We've been trying for years to get people to quit smoking. The younger generation though is finally starting to get the message. There is some good news on the smoking front!

The Substance Abuse and Mental Health Services Administration, says that fewer American teens and young adults are smoking cigarettes than in 2004.

This new report has data collected between 2004 and 2010 as part of the National Survey on Drug Use and Health. Nearly 158,000 people were interviewed. All of them between the ages of 12 and 17. Also interviewed were and 159,000 men and women between the ages of 18 to 25.

  • The younger group number who smoked every day fell from 3.3% in 2004 to 1.9% in 2010.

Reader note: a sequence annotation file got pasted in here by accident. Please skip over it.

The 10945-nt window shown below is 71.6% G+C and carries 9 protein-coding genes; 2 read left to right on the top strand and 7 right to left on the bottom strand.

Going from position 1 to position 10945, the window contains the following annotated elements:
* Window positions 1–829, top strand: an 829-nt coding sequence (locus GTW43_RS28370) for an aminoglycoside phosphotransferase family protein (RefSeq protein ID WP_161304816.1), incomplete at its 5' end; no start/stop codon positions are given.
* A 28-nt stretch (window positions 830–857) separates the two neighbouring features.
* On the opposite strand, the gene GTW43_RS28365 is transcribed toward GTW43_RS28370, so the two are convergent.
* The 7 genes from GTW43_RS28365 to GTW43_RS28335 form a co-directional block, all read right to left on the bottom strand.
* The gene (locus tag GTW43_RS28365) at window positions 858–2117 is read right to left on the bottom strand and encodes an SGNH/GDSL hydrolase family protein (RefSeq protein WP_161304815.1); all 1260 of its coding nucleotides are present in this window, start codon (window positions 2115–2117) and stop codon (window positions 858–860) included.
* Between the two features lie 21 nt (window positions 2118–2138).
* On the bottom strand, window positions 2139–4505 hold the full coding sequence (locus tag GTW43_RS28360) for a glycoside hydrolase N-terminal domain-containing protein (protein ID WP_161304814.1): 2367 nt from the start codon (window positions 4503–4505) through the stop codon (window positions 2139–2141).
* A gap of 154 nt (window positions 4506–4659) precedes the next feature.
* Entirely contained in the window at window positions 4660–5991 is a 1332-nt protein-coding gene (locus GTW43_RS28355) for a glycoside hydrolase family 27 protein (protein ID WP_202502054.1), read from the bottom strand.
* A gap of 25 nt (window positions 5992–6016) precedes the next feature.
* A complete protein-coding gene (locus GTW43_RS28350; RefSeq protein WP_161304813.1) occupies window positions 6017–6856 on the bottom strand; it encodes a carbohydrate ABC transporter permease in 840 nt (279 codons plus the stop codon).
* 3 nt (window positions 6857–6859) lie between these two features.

• Young people in the 18 to 25 years old group were down from 20.4% in 2004 to 15.8% in 2010.
  • Young smokers between 12 and 17 who smoke five or fewer cigarettes a day grew from nearly 37% in 2004 to almost 43% in 2010.
  • The largest group of daily smokers between the ages of 18 to 25 who smoked between six and 15 cigarettes a day slightly increased from about 41% in 2004 to roughly 44% in 2010.
  • There was nearly a 3% decrease in young adults who smoked 26 or more cigarettes a day.

The downward trend in tobacco use could be the result of anti-smoking laws, cost of cigarettes, tax increases, and tougher laws prohibiting the sale of tobacco to minors.